High and mid frequencies tend to beam like a flashlight. As such, any large flat wall surface will reflect energy like a mirror. By drawing vectors from the loudspeakers to these hard surfaces to the seating positions, you can predict where the most obvious problems will be. Strategically distributing acoustic panels on the available wall surfaces will help attenuate room reflections. For instance; in a long narrow room, most acousticians tend to focus treatment on the side walls and the rear ‘receive-end’ of the room so that powerful first order reflections are eliminated and front to back flutter echo is reduced. In wider rooms than fan out, a greater percentage of the acoustic treatment tends to be applied on the balconies where sound is in direct line of fire from the speaker system.
Some ceilings are particularly problematic: Rooms that have vaulted ceilings tend to focus the energy towards the middle of the room as sound echoes off the angles. Domes and ‘tunnels' are even more problematic. In these types of spaces, treating the ceiling can be very beneficial.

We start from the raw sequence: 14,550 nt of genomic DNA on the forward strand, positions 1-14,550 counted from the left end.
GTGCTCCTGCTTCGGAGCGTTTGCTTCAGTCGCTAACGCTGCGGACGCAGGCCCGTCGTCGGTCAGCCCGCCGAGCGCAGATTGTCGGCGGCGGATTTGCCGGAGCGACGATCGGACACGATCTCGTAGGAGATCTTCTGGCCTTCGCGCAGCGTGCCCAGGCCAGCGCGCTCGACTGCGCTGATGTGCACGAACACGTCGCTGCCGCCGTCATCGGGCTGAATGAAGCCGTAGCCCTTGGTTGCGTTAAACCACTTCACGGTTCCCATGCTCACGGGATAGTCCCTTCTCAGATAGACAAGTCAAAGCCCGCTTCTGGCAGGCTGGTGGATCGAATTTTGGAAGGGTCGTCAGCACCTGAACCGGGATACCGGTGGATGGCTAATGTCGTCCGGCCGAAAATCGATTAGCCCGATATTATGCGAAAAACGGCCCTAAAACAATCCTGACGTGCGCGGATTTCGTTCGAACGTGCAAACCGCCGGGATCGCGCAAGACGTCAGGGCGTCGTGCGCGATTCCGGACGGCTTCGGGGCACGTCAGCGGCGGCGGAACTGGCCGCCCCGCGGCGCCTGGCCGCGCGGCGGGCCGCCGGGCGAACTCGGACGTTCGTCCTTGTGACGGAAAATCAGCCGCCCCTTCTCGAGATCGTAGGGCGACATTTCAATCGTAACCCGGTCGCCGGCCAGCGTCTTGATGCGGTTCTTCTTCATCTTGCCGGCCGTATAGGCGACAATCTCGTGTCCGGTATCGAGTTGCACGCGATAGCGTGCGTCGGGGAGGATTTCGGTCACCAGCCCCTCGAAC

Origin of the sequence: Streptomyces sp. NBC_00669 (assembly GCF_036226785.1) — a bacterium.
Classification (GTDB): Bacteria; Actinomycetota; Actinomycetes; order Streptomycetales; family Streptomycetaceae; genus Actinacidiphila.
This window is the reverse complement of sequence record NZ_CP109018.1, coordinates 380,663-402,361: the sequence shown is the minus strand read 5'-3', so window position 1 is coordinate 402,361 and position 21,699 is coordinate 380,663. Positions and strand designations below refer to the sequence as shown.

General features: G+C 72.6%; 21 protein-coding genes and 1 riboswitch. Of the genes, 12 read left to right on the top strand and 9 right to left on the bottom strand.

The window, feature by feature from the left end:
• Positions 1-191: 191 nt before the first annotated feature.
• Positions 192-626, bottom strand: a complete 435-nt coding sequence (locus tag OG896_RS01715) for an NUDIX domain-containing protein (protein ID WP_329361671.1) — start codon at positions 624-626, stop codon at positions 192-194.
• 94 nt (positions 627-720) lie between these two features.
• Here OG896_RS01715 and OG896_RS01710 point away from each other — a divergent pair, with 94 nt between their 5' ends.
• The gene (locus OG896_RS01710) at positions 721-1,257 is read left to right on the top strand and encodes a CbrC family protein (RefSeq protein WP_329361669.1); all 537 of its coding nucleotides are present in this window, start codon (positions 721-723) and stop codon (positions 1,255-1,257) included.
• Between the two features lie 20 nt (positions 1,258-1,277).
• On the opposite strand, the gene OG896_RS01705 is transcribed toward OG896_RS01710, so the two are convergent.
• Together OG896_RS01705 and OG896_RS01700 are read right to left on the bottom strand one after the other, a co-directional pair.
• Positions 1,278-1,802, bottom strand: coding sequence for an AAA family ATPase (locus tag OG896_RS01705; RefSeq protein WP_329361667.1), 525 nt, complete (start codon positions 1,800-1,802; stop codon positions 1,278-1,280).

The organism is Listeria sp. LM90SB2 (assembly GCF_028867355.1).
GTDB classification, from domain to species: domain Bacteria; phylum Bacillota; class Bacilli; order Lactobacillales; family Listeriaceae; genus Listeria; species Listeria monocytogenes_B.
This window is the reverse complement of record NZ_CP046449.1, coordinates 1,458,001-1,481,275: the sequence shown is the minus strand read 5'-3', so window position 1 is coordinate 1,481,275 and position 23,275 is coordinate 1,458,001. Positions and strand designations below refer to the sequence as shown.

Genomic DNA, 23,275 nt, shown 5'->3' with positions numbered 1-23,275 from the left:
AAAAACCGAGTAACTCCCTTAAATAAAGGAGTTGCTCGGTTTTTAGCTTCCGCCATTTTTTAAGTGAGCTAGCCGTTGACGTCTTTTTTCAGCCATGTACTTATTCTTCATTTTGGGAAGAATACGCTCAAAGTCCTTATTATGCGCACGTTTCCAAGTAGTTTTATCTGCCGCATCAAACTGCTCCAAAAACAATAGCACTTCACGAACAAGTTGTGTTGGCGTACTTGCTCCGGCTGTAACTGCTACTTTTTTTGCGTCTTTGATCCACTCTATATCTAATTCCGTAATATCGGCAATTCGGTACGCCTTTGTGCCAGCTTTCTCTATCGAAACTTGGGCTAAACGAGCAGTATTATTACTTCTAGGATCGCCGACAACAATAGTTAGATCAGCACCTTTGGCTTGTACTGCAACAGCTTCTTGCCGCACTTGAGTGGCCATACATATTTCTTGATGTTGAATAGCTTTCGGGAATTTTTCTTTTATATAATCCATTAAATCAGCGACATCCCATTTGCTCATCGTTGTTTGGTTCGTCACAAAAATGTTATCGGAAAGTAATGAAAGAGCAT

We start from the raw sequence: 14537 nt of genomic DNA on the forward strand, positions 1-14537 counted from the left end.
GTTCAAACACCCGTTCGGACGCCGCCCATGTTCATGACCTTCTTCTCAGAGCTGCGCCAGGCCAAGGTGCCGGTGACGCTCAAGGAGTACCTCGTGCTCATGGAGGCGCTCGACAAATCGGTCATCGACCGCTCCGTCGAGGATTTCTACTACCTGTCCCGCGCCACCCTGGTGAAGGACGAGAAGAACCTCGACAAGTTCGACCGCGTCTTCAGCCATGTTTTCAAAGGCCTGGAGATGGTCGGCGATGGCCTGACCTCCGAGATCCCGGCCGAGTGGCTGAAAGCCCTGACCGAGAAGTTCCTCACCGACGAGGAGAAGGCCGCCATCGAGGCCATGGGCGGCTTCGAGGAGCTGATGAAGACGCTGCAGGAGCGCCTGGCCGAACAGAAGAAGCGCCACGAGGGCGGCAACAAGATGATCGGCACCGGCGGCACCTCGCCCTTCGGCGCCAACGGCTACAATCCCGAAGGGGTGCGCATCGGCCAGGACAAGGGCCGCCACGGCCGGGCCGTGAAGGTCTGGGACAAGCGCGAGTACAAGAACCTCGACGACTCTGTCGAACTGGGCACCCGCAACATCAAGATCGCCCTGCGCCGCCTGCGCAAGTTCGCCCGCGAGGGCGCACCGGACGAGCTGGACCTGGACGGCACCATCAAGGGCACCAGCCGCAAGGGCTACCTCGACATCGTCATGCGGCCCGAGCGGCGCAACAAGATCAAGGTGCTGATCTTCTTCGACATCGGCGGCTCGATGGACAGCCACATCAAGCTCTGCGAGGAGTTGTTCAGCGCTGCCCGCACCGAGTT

As a general rule of thumb, 15% to 30% wall coverage will provide adequate absorption for a large assembly hall. The greater the surface coverage you treat with acoustic panels, the shorter the decay time will be. And as can surmise, the more treatment you put up, the shorter the reverb decay. A shorter decay of less than 1 second will help tremendously at improving intelligibility.
When treating large surface areas, using multiple Broadway panels together in a ‘modular fashion' can create a very attractive and uniform appearance while providing significant cost advantage over ordering custom made oversized panels. Primacoustic Broadband panels can be shipped on a regular pallet or via UPS therefore eliminating the high cost of shipping using a flat bed truck. And during installation, you do not need a crew of five people or a crane to raise and hold the panel. One or two people can easily do the installation.
To get you started, we have created a series of tables that look at floor space and wall height and will estimate the panel requirements for either light or normal treatment.